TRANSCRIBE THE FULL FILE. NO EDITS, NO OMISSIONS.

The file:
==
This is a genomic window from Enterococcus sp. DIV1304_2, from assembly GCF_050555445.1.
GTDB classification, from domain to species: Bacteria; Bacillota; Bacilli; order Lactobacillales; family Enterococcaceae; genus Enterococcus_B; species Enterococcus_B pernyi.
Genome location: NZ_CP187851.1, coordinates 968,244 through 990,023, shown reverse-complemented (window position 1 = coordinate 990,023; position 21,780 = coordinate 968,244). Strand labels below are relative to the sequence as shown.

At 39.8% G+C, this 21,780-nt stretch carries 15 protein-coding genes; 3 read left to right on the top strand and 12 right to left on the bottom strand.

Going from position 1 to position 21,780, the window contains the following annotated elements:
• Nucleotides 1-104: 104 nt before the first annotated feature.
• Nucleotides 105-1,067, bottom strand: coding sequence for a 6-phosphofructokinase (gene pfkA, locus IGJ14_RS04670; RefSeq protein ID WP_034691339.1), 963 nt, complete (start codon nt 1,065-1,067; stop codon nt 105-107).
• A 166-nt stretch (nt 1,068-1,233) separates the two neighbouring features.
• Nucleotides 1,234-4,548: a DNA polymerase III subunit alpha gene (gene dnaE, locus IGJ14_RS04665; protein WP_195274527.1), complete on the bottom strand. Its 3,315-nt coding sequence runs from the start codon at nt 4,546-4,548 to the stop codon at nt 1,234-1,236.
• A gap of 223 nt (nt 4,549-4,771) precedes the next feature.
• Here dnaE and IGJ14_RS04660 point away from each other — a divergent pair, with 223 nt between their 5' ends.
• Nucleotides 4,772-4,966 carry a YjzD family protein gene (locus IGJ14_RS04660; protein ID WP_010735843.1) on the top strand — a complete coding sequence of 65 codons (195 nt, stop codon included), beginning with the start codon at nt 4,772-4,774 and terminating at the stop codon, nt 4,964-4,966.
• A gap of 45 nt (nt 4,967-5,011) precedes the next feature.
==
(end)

This is a genomic window from Enterococcus sp. DIV1304_2, from assembly GCF_050555445.1.
GTDB classification, from domain to species: Bacteria; Bacillota; Bacilli; order Lactobacillales; family Enterococcaceae; genus Enterococcus_B; species Enterococcus_B pernyi.
Genome location: NZ_CP187851.1, coordinates 968,244 through 990,023, shown reverse-complemented (window position 1 = coordinate 990,023; position 21,780 = coordinate 968,244). Strand labels below are relative to the sequence as shown.

At 39.8% G+C, this 21,780-nt stretch carries 15 protein-coding genes; 3 read left to right on the top strand and 12 right to left on the bottom strand.

Going from position 1 to position 21,780, the window contains the following annotated elements:
• Nucleotides 1-104: 104 nt before the first annotated feature.
• Nucleotides 105-1,067, bottom strand: coding sequence for a 6-phosphofructokinase (gene pfkA, locus IGJ14_RS04670; RefSeq protein ID WP_034691339.1), 963 nt, complete (start codon nt 1,065-1,067; stop codon nt 105-107).
• A 166-nt stretch (nt 1,068-1,233) separates the two neighbouring features.
• Nucleotides 1,234-4,548: a DNA polymerase III subunit alpha gene (gene dnaE, locus IGJ14_RS04665; protein WP_195274527.1), complete on the bottom strand. Its 3,315-nt coding sequence runs from the start codon at nt 4,546-4,548 to the stop codon at nt 1,234-1,236.
• A gap of 223 nt (nt 4,549-4,771) precedes the next feature.
• Here dnaE and IGJ14_RS04660 point away from each other — a divergent pair, with 223 nt between their 5' ends.
• Nucleotides 4,772-4,966 carry a YjzD family protein gene (locus IGJ14_RS04660; protein ID WP_010735843.1) on the top strand — a complete coding sequence of 65 codons (195 nt, stop codon included), beginning with the start codon at nt 4,772-4,774 and terminating at the stop codon, nt 4,964-4,966.
• A gap of 45 nt (nt 4,967-5,011) precedes the next feature.